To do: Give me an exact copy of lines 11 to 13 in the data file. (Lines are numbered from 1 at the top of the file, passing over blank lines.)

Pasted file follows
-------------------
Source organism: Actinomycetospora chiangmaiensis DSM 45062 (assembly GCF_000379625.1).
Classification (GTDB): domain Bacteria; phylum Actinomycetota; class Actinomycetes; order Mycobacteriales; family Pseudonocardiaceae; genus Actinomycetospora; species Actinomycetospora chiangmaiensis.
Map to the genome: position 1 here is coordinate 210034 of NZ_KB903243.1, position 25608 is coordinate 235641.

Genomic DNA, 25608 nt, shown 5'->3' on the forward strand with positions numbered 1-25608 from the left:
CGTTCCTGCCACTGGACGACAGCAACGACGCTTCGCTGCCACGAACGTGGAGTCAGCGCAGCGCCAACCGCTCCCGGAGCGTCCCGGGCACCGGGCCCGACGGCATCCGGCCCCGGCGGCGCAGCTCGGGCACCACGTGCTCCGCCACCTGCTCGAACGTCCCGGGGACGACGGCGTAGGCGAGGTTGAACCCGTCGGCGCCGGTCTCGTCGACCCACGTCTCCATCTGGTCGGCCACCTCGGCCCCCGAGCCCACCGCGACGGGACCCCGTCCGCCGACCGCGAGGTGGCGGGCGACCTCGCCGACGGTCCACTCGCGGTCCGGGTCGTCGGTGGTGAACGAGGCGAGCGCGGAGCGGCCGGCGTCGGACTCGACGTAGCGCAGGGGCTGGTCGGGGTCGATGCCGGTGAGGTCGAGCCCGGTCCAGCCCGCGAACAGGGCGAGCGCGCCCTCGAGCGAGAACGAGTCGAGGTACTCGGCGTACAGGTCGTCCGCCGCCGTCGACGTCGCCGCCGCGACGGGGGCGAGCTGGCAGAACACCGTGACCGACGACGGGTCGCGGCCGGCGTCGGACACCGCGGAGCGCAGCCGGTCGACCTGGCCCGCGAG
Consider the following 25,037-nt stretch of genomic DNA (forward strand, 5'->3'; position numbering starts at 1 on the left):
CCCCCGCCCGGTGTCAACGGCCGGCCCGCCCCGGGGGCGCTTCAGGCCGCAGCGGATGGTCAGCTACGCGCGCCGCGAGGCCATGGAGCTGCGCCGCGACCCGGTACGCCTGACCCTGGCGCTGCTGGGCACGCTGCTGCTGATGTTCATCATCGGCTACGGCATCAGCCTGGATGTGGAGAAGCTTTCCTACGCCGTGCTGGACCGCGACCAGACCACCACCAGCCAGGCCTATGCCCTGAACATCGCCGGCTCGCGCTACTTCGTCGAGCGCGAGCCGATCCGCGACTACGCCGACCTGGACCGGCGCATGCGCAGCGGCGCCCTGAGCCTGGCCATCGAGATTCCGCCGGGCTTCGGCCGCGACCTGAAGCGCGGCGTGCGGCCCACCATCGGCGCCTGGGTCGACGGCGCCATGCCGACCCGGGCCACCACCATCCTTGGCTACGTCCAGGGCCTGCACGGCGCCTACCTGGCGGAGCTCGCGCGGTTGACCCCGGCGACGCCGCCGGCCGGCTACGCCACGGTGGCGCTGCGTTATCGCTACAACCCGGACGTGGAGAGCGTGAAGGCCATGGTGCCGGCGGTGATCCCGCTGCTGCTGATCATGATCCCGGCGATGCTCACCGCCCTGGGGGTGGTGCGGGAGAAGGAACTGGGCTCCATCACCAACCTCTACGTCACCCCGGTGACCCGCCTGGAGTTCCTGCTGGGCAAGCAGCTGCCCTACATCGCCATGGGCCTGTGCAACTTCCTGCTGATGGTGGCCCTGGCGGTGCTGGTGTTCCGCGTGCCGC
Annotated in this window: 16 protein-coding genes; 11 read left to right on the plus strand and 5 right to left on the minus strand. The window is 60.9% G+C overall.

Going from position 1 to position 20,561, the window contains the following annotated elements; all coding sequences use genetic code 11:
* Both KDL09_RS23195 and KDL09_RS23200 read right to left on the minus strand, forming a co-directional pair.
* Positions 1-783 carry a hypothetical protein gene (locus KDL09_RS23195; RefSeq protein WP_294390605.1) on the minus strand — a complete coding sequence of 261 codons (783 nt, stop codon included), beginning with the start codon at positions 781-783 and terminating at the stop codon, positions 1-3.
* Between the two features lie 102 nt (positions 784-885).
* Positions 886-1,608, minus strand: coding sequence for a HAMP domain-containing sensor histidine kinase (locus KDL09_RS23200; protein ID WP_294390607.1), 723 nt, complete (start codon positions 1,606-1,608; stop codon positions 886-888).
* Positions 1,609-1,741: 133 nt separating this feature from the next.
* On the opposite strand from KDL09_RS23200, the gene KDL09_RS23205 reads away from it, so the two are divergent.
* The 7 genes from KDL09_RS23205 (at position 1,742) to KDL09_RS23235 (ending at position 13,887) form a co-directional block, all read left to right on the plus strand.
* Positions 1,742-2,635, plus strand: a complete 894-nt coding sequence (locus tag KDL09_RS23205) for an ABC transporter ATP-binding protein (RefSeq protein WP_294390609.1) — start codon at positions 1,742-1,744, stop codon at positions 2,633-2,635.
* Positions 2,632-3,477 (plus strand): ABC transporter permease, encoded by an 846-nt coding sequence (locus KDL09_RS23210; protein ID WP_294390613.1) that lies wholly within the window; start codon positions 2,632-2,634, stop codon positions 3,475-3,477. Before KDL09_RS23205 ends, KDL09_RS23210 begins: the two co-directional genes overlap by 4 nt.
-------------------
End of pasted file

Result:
* Positions 1-783 carry a hypothetical protein gene (locus KDL09_RS23195; RefSeq protein WP_294390605.1) on the minus strand — a complete coding sequence of 261 codons (783 nt, stop codon included), beginning with the start codon at positions 781-783 and terminating at the stop codon, positions 1-3.
* Between the two features lie 102 nt (positions 784-885).
* Positions 886-1,608, minus strand: coding sequence for a HAMP domain-containing sensor histidine kinase (locus KDL09_RS23200; protein ID WP_294390607.1), 723 nt, complete (start codon positions 1,606-1,608; stop codon positions 886-888).